Perspectives on Supporting and Administering Maker Culture and Programs in Libraries

Notes: View the community notes Google doc for this session.

Session Type: Presentation

Dale Askey
Tara Radniecki

Session Description
Makerspaces are popping up all over, and it seems that the maker movement, as some call it, is still early in its growth phase. Many libraries—public and academic—dabble in this area; while some makerspaces are modest corners with a few Arduinos, others go further and offer sophisticated spaces and technology. Even the White House is getting in on making, sponsoring its first ever Maker Faire in June 2014. Whether one accepts the rhetoric that making represents the beginning of manufacturing’s return to North America or not, making/makerspaces clearly touch a nerve in many people who have an innate wish to move beyond being consumers of technology and media.

The speakers will approach the topic of making from the vantage point of both those who are seeking support for initiatives as well as those in administrative positions who are asked to support them. There are myriad issues to consider when considering such support, some of which are not typical of library programs and services, e.g.- hazardous material and life safety concerns. Others are perhaps better known issues, but have their own making-specific dynamics. For example, cost recovery for materials is challenging, as is addressing some of the inherent gender and race issues that tend to arise in technology environments.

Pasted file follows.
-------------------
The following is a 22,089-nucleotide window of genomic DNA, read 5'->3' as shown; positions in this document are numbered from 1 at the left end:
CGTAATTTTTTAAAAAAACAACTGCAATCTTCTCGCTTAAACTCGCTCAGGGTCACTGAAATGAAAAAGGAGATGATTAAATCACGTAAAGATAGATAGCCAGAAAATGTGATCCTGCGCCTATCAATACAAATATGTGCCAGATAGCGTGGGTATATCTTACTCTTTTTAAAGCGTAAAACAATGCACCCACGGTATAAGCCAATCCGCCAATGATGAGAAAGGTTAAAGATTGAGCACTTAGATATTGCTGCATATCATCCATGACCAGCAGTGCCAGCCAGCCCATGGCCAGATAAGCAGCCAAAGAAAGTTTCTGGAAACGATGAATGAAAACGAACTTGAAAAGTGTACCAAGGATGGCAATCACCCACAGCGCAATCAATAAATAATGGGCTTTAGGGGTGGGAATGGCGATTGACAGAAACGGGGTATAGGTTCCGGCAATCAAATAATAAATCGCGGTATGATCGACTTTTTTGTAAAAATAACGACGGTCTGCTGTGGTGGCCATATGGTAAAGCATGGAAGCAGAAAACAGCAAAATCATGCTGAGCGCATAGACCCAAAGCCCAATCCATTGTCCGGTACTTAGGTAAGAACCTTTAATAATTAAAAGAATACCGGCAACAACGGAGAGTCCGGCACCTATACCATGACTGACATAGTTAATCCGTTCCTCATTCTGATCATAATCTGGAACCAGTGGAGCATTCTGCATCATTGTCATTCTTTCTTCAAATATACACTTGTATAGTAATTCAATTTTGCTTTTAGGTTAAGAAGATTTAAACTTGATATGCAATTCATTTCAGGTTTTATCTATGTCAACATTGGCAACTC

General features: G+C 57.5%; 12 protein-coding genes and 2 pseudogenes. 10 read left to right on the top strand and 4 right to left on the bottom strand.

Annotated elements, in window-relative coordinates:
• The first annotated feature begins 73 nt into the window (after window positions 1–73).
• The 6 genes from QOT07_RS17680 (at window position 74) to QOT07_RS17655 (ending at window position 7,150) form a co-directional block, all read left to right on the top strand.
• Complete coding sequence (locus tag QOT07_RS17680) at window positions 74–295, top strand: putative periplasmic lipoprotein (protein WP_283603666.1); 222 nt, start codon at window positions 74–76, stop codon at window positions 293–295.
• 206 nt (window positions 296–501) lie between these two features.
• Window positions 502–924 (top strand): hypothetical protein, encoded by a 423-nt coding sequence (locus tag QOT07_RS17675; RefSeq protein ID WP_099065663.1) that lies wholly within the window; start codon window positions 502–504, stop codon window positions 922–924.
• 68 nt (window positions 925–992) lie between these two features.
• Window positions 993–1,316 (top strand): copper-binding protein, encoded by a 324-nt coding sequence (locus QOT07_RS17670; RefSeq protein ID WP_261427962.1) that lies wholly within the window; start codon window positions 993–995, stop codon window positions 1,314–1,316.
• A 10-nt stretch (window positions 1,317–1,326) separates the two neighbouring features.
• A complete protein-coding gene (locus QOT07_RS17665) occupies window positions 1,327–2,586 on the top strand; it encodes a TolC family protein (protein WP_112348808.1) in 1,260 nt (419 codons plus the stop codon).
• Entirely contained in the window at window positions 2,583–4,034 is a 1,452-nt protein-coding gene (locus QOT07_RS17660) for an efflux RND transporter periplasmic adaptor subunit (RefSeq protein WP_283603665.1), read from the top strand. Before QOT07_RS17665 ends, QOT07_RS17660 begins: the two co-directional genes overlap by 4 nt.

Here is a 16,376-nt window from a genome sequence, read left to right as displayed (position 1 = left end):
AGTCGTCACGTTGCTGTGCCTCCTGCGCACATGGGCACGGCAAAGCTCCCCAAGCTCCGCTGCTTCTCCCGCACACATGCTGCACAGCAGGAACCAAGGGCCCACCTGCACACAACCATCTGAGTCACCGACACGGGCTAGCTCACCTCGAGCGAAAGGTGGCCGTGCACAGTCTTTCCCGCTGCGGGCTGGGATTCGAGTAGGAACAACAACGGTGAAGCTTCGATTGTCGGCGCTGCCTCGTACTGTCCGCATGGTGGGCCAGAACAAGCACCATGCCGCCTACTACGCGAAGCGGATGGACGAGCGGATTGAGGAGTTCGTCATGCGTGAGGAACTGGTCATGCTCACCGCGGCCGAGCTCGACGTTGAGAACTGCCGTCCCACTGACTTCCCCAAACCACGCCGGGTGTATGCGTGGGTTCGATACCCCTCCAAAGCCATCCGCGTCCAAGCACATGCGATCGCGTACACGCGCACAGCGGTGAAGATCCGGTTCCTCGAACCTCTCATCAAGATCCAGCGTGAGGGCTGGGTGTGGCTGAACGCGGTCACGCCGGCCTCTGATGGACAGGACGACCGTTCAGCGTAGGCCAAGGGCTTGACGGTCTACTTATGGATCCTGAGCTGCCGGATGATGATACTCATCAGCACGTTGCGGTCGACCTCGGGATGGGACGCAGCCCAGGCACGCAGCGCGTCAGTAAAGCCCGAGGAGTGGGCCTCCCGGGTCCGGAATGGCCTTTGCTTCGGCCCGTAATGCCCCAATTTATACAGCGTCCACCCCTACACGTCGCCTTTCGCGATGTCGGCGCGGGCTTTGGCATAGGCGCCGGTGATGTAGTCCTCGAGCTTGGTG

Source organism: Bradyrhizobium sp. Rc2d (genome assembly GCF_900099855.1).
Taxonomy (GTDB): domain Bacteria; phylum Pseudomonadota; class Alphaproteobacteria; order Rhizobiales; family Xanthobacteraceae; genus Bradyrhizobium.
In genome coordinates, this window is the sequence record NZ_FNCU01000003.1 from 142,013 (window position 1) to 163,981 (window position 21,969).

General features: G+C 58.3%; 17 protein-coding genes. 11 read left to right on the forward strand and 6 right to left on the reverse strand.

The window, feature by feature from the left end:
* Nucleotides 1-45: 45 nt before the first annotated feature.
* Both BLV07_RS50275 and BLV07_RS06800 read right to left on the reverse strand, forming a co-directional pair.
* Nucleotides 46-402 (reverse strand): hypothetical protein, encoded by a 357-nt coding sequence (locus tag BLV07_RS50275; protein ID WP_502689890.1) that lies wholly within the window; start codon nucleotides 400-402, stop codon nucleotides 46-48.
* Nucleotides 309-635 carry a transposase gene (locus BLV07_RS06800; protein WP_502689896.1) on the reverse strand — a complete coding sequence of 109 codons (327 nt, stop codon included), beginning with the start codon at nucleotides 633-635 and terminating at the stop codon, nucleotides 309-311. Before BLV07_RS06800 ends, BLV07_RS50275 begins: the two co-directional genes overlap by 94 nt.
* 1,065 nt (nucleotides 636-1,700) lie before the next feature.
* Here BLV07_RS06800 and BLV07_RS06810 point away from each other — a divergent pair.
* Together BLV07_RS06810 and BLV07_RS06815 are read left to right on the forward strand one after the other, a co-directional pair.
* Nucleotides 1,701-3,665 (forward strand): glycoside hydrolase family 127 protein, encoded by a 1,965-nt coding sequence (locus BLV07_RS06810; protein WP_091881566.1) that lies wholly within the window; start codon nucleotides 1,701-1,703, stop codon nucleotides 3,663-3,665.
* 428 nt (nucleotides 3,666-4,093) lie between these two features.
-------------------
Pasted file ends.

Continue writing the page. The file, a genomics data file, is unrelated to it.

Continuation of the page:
Beyond offering spaces, the panel will present perspectives on integrating making and maker concepts into the undergraduate curriculum. These courses tend to prove popular, but scale issues arise along the way, as do many other issues that require our attention. This will be a visually rich panel, with many images from makerspaces illustrating the panelists remarks, and will also have some technology on hand for those who have yet to encounter exotic beasts such as Raspberry Pis, Arduinos, littleBits, and Makey Makeys in the wild.

Sponsored by Taiga

Session Leaders
Dale Askey, McMaster University
Jason Griffey, Evenly Distributed
Michael Holt, Valdosta State
Tara Radniecki, University of Nevada, Reno

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